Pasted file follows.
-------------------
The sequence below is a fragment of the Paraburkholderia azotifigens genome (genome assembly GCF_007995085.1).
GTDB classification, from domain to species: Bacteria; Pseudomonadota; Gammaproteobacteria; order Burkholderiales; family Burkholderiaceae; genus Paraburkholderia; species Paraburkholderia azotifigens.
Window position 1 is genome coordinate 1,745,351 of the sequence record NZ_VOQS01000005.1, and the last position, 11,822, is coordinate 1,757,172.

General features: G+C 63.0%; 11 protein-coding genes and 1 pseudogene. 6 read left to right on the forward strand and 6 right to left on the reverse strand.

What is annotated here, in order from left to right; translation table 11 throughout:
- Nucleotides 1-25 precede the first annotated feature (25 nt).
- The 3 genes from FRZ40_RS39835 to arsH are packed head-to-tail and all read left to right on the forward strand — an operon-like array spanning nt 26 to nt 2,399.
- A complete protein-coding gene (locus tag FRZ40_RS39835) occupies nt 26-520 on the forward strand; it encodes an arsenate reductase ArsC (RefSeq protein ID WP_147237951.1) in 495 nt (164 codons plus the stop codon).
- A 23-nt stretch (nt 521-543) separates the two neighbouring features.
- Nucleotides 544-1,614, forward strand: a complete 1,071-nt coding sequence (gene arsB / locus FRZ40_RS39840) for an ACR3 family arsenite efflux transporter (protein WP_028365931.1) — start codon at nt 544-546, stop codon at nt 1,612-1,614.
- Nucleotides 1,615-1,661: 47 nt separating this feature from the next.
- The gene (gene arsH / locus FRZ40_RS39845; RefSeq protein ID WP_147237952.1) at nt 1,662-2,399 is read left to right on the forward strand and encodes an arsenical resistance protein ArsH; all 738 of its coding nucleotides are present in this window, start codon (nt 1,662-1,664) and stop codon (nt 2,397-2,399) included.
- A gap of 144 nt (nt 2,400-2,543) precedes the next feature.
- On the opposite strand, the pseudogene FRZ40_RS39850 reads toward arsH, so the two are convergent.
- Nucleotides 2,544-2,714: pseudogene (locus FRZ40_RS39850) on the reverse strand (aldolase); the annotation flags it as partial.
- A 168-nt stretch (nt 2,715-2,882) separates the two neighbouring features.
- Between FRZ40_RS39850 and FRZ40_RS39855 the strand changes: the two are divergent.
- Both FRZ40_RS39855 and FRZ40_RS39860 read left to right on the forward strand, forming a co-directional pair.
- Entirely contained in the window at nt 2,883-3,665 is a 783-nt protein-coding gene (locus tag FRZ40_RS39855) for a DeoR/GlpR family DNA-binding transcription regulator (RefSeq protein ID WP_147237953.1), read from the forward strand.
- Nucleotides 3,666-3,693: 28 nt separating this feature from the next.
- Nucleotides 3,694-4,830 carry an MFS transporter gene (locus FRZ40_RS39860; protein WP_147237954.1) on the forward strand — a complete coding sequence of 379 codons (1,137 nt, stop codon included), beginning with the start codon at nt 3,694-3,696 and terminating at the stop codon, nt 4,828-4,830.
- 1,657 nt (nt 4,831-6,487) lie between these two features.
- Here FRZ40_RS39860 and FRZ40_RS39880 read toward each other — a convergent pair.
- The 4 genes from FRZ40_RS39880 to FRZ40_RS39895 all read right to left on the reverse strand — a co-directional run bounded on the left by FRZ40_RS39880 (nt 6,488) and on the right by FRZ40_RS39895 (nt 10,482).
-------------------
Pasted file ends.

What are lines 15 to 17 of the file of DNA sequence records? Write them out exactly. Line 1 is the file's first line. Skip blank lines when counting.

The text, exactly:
- Nucleotides 2,544-2,714: pseudogene (locus FRZ40_RS39850) on the reverse strand (aldolase); the annotation flags it as partial.
- A 168-nt stretch (nt 2,715-2,882) separates the two neighbouring features.
- Between FRZ40_RS39850 and FRZ40_RS39855 the strand changes: the two are divergent.